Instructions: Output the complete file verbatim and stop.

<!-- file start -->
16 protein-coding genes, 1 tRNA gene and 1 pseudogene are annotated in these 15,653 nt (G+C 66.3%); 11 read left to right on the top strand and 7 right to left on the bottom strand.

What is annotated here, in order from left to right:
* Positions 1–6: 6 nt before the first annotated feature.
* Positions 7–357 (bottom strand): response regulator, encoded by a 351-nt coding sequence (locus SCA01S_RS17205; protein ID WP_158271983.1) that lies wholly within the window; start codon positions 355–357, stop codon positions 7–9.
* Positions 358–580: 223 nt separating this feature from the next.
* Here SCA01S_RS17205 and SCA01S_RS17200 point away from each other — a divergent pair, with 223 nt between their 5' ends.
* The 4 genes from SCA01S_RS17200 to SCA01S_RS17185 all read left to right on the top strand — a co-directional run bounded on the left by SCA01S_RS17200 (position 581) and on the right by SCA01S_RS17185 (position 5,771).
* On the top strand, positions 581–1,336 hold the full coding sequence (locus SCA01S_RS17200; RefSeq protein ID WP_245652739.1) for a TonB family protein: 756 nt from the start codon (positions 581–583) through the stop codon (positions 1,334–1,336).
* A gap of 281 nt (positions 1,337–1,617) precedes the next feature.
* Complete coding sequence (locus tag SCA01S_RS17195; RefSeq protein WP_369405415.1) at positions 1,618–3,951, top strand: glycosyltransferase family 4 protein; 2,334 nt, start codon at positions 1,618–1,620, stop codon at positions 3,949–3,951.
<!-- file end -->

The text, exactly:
16 protein-coding genes, 1 tRNA gene and 1 pseudogene are annotated in these 15,653 nt (G+C 66.3%); 11 read left to right on the top strand and 7 right to left on the bottom strand.

What is annotated here, in order from left to right:
* Positions 1–6: 6 nt before the first annotated feature.
* Positions 7–357 (bottom strand): response regulator, encoded by a 351-nt coding sequence (locus SCA01S_RS17205; protein ID WP_158271983.1) that lies wholly within the window; start codon positions 355–357, stop codon positions 7–9.
* Positions 358–580: 223 nt separating this feature from the next.
* Here SCA01S_RS17205 and SCA01S_RS17200 point away from each other — a divergent pair, with 223 nt between their 5' ends.
* The 4 genes from SCA01S_RS17200 to SCA01S_RS17185 all read left to right on the top strand — a co-directional run bounded on the left by SCA01S_RS17200 (position 581) and on the right by SCA01S_RS17185 (position 5,771).
* On the top strand, positions 581–1,336 hold the full coding sequence (locus SCA01S_RS17200; RefSeq protein ID WP_245652739.1) for a TonB family protein: 756 nt from the start codon (positions 581–583) through the stop codon (positions 1,334–1,336).
* A gap of 281 nt (positions 1,337–1,617) precedes the next feature.
* Complete coding sequence (locus tag SCA01S_RS17195; RefSeq protein WP_369405415.1) at positions 1,618–3,951, top strand: glycosyltransferase family 4 protein; 2,334 nt, start codon at positions 1,618–1,620, stop codon at positions 3,949–3,951.